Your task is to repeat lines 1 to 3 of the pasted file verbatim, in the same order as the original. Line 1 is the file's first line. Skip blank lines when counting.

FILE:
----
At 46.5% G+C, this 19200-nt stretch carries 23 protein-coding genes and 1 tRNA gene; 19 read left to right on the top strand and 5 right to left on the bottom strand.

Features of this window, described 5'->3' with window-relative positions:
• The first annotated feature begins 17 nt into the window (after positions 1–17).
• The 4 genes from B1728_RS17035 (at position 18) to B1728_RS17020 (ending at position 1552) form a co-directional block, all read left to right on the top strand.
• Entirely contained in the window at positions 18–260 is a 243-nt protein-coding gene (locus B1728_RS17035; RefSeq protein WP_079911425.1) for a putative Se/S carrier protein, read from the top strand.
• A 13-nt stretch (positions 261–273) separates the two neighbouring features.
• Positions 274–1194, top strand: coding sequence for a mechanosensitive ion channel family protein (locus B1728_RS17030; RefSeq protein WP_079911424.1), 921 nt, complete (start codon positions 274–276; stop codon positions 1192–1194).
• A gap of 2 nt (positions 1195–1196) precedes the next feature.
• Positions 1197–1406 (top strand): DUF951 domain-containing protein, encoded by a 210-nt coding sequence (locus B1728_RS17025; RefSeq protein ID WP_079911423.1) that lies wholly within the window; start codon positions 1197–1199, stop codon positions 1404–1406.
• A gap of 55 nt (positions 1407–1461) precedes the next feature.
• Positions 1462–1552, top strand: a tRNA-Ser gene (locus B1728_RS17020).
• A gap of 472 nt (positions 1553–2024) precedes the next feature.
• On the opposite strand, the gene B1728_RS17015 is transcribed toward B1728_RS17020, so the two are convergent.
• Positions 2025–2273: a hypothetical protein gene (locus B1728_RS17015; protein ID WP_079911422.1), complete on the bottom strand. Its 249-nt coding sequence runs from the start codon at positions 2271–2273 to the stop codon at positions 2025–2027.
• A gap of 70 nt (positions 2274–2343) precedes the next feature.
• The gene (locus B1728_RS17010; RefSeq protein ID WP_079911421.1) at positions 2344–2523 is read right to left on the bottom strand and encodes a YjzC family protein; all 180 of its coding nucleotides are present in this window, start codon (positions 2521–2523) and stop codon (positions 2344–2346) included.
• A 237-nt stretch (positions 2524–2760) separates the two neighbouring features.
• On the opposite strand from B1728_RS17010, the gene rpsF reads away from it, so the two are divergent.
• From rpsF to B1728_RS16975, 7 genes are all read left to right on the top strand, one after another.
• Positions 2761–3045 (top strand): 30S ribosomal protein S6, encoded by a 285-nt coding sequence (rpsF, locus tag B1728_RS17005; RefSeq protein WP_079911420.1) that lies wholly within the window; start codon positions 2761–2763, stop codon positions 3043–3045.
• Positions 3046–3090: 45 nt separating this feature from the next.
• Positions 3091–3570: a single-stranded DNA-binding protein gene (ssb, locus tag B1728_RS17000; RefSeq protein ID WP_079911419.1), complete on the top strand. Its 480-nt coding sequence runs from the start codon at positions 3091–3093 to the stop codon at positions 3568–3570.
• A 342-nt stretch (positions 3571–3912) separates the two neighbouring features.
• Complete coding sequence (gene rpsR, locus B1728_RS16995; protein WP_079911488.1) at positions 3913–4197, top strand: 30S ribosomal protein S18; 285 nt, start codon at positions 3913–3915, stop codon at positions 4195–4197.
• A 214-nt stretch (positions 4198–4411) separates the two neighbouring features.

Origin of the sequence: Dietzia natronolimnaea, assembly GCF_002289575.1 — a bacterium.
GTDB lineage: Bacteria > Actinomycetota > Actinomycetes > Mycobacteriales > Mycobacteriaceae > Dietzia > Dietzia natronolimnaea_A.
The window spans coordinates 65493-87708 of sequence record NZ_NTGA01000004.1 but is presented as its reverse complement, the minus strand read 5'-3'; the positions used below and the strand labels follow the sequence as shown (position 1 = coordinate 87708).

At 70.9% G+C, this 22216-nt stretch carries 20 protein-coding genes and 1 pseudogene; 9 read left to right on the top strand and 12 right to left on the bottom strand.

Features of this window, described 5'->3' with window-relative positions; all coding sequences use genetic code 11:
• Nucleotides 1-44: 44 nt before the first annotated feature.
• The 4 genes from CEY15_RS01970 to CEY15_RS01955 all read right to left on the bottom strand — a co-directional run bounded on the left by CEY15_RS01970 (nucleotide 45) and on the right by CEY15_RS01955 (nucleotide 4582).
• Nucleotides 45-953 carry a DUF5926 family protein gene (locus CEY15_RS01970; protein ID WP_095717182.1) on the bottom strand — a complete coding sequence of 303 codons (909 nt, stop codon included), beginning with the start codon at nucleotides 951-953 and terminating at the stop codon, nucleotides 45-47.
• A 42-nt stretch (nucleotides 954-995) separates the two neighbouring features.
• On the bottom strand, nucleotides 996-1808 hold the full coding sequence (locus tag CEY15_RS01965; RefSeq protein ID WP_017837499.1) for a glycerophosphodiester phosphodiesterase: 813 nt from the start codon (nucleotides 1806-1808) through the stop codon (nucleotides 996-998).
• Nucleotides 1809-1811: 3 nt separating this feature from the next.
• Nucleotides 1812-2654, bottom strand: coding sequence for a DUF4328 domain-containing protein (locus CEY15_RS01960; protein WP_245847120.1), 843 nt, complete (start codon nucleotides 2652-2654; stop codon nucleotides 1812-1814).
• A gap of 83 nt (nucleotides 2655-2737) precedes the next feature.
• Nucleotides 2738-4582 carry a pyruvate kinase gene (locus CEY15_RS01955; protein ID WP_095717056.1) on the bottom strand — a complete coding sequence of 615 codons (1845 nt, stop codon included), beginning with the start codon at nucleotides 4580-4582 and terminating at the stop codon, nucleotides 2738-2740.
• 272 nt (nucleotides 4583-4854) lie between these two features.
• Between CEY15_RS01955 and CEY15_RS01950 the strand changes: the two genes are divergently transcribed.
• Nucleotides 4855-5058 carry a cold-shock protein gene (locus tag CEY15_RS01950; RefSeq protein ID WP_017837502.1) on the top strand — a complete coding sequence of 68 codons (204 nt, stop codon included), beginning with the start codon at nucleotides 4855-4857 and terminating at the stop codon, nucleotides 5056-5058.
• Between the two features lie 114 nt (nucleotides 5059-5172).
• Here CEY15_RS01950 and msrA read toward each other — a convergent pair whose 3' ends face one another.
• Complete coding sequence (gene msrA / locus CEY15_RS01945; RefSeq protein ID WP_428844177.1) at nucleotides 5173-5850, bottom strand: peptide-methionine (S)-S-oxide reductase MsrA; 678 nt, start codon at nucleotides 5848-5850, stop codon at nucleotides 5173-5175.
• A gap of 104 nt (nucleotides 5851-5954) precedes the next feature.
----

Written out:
At 46.5% G+C, this 19200-nt stretch carries 23 protein-coding genes and 1 tRNA gene; 19 read left to right on the top strand and 5 right to left on the bottom strand.

Features of this window, described 5'->3' with window-relative positions:
• The first annotated feature begins 17 nt into the window (after positions 1–17).